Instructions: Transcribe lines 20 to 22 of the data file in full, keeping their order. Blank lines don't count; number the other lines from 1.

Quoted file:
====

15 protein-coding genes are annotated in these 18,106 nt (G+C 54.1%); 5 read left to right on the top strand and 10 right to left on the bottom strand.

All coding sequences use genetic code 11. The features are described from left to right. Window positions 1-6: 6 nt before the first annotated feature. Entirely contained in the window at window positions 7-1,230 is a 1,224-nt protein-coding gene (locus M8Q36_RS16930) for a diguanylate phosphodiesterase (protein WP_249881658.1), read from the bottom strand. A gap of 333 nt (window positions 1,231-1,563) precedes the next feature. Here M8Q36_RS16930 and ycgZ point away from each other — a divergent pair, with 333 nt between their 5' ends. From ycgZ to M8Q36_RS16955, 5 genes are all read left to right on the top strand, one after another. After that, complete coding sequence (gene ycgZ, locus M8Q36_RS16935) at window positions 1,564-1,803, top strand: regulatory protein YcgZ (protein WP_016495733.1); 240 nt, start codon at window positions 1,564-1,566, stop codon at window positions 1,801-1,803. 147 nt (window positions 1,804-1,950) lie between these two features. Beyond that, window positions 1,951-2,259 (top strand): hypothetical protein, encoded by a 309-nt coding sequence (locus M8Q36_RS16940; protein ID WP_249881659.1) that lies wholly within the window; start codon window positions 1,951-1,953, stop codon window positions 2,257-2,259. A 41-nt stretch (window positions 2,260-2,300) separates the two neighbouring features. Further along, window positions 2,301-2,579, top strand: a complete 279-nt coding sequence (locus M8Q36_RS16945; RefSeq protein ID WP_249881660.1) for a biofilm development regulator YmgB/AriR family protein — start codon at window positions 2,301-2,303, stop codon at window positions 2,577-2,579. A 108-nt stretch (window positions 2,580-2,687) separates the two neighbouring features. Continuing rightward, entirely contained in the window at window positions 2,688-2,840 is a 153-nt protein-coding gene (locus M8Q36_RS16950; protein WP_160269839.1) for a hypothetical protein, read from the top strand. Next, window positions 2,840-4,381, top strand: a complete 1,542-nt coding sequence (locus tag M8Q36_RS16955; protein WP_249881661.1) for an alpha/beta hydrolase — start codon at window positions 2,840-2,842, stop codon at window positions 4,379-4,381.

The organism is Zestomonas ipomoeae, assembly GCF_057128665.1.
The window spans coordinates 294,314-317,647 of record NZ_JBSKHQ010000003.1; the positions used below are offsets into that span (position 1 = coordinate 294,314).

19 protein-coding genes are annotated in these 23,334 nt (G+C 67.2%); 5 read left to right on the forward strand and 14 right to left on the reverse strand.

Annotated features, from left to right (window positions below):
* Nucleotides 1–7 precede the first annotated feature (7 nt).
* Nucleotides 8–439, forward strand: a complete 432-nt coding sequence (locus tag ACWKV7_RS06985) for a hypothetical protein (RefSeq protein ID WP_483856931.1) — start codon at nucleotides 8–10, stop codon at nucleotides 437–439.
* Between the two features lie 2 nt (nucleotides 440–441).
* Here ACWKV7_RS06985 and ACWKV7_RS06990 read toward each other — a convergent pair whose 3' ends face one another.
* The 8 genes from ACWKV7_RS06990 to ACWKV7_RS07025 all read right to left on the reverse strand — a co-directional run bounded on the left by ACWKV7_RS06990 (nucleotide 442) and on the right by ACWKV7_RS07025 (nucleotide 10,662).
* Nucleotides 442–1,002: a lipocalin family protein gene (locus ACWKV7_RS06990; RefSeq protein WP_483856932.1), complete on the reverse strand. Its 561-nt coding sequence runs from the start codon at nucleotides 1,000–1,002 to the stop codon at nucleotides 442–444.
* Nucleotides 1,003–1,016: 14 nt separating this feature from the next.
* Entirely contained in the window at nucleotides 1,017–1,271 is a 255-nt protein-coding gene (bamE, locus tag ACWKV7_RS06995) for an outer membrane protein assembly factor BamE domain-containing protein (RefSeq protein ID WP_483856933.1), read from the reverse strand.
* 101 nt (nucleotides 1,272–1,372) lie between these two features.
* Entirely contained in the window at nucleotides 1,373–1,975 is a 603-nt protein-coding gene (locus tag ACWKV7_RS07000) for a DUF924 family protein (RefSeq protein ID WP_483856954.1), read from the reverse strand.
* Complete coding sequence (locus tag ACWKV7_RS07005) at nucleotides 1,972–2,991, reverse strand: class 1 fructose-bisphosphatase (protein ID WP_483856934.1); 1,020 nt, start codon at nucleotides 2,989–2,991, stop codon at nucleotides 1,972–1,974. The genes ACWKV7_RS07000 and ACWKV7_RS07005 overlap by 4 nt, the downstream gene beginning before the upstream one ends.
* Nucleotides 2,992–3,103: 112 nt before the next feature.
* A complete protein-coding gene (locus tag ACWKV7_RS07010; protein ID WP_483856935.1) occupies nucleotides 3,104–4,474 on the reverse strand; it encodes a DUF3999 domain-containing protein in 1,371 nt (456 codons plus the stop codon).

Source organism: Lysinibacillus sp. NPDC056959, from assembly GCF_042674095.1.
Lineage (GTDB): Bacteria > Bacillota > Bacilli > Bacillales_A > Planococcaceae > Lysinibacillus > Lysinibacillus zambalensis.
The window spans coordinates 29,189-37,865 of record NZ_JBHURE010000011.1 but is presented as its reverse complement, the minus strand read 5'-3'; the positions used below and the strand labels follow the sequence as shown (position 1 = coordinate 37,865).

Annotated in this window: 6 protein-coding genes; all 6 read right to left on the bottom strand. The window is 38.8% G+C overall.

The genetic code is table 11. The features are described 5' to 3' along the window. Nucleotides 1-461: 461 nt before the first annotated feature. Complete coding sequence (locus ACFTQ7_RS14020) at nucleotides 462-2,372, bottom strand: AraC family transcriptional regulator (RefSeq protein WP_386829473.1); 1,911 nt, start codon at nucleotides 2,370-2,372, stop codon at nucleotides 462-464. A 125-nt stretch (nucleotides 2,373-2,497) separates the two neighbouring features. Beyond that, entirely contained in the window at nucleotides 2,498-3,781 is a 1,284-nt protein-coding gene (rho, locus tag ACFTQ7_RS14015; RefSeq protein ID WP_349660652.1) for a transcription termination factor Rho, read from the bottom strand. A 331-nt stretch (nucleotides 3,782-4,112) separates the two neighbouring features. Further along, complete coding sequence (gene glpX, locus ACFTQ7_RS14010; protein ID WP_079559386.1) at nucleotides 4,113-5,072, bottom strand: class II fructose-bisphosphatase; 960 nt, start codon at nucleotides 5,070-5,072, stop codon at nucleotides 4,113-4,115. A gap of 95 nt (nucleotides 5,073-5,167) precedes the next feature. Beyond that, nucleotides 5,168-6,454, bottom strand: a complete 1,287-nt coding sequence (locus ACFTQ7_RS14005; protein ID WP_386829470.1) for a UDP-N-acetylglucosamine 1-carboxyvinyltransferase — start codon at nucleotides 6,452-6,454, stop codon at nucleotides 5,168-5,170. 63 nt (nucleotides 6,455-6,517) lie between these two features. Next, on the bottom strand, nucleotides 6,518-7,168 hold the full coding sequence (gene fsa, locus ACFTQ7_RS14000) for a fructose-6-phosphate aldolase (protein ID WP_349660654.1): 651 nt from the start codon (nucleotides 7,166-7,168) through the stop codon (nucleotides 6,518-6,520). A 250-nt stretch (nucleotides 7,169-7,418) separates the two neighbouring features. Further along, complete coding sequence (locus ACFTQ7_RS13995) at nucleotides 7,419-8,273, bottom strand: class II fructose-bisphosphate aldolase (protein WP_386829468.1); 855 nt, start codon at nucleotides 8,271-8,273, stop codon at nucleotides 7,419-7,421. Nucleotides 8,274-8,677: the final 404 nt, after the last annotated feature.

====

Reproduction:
Source organism: Lysinibacillus sp. NPDC056959, from assembly GCF_042674095.1.
Lineage (GTDB): Bacteria > Bacillota > Bacilli > Bacillales_A > Planococcaceae > Lysinibacillus > Lysinibacillus zambalensis.
The window spans coordinates 29,189-37,865 of record NZ_JBHURE010000011.1 but is presented as its reverse complement, the minus strand read 5'-3'; the positions used below and the strand labels follow the sequence as shown (position 1 = coordinate 37,865).